Operators of shuttered horse slaughter plant to appeal
Operators of a horse-slaughtering plant in DeKalb plan to seek a hearing before the U.S. Supreme Court on an Illinois law that forced the plant to shut down this fall, an attorney for the company said Tuesday.
The court this month granted Cavel International Inc. an extension, to Jan. 18, of a deadline for filing the request.
“We are planning to file a petition (for a hearing) … but we’re at the very front end of that process,” said J. Philip Calabrese, the Cleveland attorney who represents Cavel International.
The shutdown in September of the DeKalb Cavel plant, the nation’s last horse-slaughtering plant, ended an operation that at one point slaughtered 40,000 to 60,000 horses a year. The horsemeat was sold primarily for human consumption in overseas markets.
A series of lower-court decisions upheld a law signed by Gov. Rod Blagojevich in May that effectively ended the operation by banning the import, export, possession and slaughter of horses for human consumption in Illinois.
Cavel, which is based in Belgium, challenged the Illinois ban on constitutional grounds, claiming the law violated interstate and foreign commerce rules because the meat is shipped overseas. The plant had been in operation for about 20 years and had 60 employees.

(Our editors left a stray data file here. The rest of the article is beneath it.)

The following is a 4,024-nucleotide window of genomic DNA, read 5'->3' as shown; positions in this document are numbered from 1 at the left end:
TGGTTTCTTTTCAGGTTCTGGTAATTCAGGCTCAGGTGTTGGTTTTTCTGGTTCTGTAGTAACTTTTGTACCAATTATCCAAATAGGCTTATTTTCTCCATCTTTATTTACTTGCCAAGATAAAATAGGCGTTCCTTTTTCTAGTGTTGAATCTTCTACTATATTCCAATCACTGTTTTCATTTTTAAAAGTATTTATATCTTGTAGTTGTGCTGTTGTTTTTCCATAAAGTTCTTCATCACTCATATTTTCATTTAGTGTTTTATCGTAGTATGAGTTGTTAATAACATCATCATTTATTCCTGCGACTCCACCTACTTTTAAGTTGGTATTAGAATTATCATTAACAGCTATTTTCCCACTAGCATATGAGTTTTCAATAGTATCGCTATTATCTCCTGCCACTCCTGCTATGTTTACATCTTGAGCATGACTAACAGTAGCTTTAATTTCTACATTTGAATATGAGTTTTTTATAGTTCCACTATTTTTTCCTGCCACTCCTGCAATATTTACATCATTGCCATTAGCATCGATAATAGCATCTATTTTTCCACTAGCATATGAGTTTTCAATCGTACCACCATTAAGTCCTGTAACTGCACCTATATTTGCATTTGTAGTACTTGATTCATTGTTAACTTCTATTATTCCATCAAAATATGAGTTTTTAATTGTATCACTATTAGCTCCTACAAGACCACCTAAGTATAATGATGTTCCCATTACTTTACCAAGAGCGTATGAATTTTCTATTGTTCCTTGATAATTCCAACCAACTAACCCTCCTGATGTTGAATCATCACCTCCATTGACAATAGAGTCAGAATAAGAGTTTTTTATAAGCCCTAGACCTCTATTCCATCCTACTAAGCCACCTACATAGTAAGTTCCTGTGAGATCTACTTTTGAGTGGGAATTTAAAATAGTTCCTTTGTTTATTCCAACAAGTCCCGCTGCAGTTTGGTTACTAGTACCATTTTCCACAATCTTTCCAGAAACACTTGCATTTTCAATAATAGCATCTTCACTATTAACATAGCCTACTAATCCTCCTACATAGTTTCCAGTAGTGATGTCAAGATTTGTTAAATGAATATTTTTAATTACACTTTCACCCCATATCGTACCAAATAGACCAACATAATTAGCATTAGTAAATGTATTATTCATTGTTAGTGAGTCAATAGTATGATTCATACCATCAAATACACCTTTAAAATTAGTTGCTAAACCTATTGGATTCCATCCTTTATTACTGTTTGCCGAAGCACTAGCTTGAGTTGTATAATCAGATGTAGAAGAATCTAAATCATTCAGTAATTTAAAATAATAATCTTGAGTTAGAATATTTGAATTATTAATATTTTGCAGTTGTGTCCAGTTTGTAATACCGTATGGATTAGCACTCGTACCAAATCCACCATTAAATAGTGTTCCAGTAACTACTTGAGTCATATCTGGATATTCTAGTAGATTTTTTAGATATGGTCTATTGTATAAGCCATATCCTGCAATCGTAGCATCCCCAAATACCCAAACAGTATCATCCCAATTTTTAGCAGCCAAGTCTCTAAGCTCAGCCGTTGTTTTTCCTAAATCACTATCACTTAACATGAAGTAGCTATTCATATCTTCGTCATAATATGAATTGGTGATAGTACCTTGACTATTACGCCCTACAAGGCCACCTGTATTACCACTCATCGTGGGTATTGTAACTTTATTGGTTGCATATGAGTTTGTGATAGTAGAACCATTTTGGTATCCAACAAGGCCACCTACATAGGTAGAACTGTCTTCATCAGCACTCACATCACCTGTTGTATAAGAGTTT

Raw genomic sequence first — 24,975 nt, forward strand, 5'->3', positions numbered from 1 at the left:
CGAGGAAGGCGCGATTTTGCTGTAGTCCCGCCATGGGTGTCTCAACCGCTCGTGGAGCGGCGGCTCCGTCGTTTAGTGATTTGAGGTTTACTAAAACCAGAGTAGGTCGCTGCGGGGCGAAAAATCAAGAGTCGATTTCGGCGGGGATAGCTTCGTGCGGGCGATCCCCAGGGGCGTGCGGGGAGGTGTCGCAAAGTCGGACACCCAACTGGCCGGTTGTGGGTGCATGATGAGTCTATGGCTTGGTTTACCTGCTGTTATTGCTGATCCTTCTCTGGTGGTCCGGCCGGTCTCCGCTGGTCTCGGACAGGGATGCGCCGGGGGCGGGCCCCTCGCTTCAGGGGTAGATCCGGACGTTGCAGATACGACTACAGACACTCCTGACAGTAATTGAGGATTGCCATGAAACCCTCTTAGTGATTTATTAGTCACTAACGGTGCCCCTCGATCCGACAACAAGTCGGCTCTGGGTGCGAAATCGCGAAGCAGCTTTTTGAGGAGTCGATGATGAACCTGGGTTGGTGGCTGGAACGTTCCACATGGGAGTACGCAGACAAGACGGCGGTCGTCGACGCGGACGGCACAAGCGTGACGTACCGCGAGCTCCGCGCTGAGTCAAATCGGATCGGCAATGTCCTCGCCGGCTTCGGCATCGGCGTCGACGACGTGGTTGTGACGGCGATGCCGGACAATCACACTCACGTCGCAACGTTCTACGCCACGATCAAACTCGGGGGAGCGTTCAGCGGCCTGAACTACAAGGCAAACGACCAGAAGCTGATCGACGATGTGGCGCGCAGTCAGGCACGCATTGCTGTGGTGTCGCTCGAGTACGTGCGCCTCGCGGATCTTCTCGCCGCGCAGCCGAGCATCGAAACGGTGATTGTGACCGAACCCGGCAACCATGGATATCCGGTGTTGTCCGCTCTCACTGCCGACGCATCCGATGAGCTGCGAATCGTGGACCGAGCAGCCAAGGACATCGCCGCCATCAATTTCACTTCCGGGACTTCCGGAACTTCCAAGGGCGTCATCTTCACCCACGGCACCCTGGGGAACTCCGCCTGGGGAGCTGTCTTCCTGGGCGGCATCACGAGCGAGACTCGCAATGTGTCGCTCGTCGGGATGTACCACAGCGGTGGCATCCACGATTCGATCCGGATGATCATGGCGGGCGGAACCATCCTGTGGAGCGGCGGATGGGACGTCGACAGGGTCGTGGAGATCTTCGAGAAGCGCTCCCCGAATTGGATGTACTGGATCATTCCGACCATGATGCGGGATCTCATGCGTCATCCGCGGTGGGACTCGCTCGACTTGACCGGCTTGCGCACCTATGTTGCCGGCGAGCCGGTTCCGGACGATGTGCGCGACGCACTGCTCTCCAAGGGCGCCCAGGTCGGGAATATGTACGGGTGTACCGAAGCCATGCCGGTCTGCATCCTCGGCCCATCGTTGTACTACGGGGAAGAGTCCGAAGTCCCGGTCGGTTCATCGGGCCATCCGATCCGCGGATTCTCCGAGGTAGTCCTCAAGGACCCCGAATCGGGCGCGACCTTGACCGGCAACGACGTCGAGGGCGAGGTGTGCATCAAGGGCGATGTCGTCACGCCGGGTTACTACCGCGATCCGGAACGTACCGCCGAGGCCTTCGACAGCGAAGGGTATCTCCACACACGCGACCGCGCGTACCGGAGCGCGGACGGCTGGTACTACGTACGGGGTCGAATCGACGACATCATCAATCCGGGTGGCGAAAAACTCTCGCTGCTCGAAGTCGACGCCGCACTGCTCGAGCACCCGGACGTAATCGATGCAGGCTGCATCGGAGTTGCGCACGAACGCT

The plant reopened for a time during the summer while court challenges were heard, but closed in late September, after the U.S. Seventh Circuit Court of Appeals ruled the Illinois law was similar to state bans on bullfights and cockfights meant to protect animal welfare.
Calabrese said the petition to the Supreme Court would simply ask justices to accept the case. The actual appeal could take several more months.
The deputy director of government and legal affairs for the Animal Welfare Institute in Washington, D.C. said the organization is confident the Supreme Court will turn down the hearing request, based on a similar decision in a Texas case of two horse slaughterhouses that were shut down early this year.
“We think they’re certainly not going to hear this one, especially when you’ve already had this decision in Texas,” said Chris Heyde
The issue of what becomes of horses once destined for the plant arose this month when the Illinois Farm Bureau annual convention approved a resolution calling for development of a not-for-profit foundation to care for abandoned and unwanted horses.
The Farm Bureau opposed the slaughter ban.
Tim Landis can be reached at (217) 788-1536 or firstname.lastname@example.org.